The social constructionist approach to homosexuality is “that there is no ‘natural’ sexuality; all sexual understandings are constructed within and mediated by cultural understandings”; on the contrary, essentialism is the view that “sexuality is innate or biologically driven”, “a deep, unchosen characteristic of persons, regardless of whether they act upon that orientation” [48].

  16. 16.

    One could make the case that the often unjustified expectations that today surround neurosciences are similar to those that were provoked by the astonishing results that Newtonian physics reached in its own domain. For a couple of centuries, most intellectuals were confident that Newtonian explanations of fields as different as atomic theory, ethics, and the social sciences were at hand. We now know that that confidence was ungrounded—but this fact, of course, does not affect the huge intellectual value of the Newtonian theory in itself.

  17. 17.

    Cf. [96] for a defense of this claim based on the discussion of some historical cases.

  18. 18.

    On this line, cf. [97, 98]. A different point of view is defended in [99, 100] and also [94].

  19. 19.

    It should be noted, that while the Hartian version of utilitarianism accepts the idea of negative retribution, it refuses the idea of positive retribution—i.e., it does not claim that all people who deserve punishment should be punished, whatever consequences their punishment may have.

  20. 20.

    On the compatibilist tradition, see above, “Neurosciences and Free Will”.

  21. 21.

    It is fair to say, however, that there are also studies that, more prudently, only aim at investigating the cerebral basis of social hierarchies (and remain neutral in the evaluations of the data) or at discovering the neural mechanisms underlying the correlation between low social status and poor health [101103].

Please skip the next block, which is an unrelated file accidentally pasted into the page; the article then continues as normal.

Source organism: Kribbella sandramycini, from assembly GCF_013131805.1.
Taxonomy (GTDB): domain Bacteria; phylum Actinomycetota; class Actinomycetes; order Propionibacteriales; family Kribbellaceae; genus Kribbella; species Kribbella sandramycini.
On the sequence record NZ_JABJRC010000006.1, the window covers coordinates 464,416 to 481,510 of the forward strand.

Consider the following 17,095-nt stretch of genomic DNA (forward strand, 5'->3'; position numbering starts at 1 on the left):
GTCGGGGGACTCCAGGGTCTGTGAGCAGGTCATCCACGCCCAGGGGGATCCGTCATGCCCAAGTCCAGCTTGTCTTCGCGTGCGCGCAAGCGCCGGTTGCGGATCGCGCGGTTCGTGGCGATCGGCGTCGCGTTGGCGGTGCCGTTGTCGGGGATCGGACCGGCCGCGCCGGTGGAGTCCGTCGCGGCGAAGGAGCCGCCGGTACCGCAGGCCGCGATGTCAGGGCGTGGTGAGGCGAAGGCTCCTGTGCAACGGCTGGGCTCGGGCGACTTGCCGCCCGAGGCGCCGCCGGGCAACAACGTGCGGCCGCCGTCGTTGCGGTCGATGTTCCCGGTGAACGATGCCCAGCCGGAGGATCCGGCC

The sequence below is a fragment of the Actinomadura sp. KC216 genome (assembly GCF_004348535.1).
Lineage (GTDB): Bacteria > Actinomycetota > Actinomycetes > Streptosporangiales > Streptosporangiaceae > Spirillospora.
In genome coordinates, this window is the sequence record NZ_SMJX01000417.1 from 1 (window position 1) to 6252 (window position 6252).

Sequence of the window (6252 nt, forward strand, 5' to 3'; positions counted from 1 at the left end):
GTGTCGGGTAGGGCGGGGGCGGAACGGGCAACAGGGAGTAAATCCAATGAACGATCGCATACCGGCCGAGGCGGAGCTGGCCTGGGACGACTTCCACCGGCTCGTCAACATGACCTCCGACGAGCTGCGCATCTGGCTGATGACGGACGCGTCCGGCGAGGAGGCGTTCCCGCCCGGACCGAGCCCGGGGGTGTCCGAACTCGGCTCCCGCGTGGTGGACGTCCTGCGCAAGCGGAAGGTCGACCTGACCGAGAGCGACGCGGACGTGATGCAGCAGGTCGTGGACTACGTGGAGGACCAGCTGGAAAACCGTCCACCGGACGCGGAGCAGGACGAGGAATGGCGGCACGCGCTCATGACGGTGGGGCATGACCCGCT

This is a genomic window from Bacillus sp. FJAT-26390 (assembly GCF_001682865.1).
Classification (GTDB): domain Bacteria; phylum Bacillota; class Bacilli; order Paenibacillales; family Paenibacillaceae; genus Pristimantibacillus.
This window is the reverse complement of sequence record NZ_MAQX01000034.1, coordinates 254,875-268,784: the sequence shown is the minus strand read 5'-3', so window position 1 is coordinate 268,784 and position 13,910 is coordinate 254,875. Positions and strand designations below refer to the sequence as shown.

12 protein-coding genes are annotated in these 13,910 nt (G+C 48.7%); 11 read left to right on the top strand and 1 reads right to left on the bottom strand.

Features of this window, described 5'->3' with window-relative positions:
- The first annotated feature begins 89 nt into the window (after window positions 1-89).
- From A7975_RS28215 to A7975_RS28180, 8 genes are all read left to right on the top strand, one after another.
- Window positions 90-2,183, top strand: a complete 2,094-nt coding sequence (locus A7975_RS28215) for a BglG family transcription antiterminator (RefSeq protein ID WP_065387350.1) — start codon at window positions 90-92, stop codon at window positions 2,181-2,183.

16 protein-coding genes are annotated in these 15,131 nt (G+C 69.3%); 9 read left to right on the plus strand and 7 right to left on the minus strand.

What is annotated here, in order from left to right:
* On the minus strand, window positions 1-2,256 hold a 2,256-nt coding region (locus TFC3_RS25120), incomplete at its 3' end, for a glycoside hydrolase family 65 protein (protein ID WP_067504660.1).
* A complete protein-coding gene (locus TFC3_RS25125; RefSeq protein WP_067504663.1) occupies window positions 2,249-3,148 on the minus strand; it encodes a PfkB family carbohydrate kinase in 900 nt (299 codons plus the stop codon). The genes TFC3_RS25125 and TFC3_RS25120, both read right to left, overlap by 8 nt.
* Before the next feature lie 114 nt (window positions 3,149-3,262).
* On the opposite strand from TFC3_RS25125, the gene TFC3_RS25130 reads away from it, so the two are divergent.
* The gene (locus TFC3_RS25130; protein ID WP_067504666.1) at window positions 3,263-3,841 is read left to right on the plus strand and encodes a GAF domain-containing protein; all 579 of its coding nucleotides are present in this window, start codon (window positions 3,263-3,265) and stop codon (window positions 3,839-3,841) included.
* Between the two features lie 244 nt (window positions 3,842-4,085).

22. 22.

    It is important to consider how the investigations on the role that oxytocin plays in the cerebral mechanisms linked to trust are presented to the general public. Sometimes, an overambitious framing of these investigations may lead to the deceptive impression that such a nuanced and decisive component of social interactions can be reduced to the prevalence or lack of a certain neuropeptide. For example, if the experiments carried out with an oxytocin spray (which seems to increase the generosity of individuals exposed to it) are not properly put into context, they may generate the unjustified expectation that we are on the verge of inventing a “kindness pill” [104]. Moreover, in the long term, this attitude could lead to a sort of “neurobiological resignation”, reinforcing beliefs such as that the brain of mistrustful individuals is predisposed to diffidence, and therefore there is no point in trying to change their behavior or that the egoism of uncooperative individuals merely depends on a lack of oxytocin. In that scenario, investments in pharmaceuticals would of course be considered much more effective than the attempts at increasing the trust among the members of a society [105, 106].

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Lavazza, A., De Caro, M. Not so Fast. On Some Bold Neuroscientific Claims Concerning Human Agency. Neuroethics 3, 23–41 (2010). https://doi.org/10.1007/s12152-009-9053-9

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Keywords

  • Human agency
  • Free will
  • Neuropolitics
  • Neuroethics
  • Social neuroscience